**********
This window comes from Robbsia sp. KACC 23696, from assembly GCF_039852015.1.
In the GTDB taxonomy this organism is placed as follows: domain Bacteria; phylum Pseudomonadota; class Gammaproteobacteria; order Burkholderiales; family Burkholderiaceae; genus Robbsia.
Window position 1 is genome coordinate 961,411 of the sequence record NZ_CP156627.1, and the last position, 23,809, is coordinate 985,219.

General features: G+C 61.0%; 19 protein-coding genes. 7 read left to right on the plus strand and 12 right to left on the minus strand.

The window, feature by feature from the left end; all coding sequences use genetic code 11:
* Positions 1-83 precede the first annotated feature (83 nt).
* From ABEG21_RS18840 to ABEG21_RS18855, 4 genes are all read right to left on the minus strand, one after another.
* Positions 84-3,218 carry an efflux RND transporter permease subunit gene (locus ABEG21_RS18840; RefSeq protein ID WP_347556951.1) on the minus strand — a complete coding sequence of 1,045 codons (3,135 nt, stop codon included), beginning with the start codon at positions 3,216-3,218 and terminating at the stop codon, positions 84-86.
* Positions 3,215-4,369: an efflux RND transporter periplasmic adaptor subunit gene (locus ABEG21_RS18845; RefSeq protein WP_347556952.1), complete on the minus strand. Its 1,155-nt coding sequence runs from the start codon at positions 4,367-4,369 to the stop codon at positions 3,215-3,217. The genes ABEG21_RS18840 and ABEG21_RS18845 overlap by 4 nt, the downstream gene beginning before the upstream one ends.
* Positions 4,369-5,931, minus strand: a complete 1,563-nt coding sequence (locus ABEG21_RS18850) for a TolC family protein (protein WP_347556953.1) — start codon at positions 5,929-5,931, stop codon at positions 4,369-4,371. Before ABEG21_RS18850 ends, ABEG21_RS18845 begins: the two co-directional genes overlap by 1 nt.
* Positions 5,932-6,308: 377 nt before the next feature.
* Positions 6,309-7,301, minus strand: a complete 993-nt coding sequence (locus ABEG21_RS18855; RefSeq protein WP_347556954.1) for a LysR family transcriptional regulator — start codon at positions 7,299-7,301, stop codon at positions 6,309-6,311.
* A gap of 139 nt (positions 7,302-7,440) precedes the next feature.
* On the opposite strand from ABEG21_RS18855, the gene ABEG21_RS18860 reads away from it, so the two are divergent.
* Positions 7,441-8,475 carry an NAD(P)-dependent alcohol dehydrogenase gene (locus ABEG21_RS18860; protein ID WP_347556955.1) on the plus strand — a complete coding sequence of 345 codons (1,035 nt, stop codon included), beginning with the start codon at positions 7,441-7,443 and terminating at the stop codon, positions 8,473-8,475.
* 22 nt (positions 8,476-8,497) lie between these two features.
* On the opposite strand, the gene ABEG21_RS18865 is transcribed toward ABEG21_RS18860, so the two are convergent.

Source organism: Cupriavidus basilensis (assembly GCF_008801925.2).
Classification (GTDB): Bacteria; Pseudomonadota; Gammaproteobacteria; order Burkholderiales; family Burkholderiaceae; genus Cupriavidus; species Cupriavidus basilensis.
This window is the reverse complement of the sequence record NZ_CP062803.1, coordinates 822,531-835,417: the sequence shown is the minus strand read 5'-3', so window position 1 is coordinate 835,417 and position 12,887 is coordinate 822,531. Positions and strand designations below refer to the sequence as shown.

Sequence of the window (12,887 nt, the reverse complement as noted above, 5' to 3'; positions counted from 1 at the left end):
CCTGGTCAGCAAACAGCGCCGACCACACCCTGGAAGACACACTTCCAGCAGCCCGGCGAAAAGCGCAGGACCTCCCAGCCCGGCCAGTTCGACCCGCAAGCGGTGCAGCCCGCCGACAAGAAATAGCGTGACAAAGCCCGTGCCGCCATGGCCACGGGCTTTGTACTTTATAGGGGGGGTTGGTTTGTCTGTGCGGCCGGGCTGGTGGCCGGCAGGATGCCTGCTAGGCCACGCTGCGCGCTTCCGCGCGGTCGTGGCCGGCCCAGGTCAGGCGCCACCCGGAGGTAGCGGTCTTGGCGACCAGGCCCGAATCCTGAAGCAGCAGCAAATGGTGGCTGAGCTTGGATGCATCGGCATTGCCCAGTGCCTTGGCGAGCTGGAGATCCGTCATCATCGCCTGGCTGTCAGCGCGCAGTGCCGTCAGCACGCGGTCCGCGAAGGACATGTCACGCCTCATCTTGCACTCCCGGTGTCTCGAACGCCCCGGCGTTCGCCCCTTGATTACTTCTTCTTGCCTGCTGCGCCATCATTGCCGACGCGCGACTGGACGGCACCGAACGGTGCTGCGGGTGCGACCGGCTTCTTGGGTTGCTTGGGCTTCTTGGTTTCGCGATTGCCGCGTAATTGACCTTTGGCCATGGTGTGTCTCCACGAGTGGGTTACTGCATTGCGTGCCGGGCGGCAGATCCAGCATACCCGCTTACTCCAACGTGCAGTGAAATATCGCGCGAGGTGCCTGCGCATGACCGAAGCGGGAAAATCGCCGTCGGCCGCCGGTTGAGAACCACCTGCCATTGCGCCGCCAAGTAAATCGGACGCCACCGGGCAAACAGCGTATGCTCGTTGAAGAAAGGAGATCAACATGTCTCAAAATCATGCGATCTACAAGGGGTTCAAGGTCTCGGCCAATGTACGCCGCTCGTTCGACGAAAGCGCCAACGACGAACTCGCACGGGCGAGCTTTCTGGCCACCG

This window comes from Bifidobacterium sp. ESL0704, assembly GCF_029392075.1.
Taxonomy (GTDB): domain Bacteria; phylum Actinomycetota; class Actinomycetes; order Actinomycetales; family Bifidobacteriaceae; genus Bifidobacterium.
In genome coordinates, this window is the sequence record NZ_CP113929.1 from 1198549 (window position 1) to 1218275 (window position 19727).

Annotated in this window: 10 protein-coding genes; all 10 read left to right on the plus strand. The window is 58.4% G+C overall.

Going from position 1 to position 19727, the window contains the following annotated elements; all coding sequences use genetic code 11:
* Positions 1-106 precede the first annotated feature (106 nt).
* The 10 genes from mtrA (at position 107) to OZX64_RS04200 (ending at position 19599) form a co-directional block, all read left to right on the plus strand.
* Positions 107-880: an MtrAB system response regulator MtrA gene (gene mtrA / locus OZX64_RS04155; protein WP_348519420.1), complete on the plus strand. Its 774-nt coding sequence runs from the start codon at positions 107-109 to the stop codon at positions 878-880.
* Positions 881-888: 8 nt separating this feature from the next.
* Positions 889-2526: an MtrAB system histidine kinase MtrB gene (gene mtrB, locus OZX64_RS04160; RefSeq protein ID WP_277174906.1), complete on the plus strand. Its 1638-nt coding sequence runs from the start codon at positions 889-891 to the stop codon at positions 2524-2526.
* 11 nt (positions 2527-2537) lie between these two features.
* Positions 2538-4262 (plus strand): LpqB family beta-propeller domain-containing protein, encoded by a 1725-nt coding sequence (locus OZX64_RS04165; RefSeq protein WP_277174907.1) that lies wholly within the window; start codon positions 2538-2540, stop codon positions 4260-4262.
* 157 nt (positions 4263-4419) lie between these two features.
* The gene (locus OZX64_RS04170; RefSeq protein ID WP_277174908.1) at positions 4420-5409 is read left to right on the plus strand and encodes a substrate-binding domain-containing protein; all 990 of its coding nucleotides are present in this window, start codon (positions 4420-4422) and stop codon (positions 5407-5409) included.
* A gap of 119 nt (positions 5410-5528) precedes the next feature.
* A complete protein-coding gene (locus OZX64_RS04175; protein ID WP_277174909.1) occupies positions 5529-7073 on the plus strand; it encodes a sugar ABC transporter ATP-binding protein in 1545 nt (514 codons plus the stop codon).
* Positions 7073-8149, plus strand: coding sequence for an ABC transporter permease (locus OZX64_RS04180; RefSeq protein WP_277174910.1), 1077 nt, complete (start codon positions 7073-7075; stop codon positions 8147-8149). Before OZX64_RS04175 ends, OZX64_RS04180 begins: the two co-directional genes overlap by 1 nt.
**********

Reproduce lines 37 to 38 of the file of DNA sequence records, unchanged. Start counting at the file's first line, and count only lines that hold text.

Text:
* A gap of 119 nt (positions 5410-5528) precedes the next feature.
* A complete protein-coding gene (locus OZX64_RS04175; protein ID WP_277174909.1) occupies positions 5529-7073 on the plus strand; it encodes a sugar ABC transporter ATP-binding protein in 1545 nt (514 codons plus the stop codon).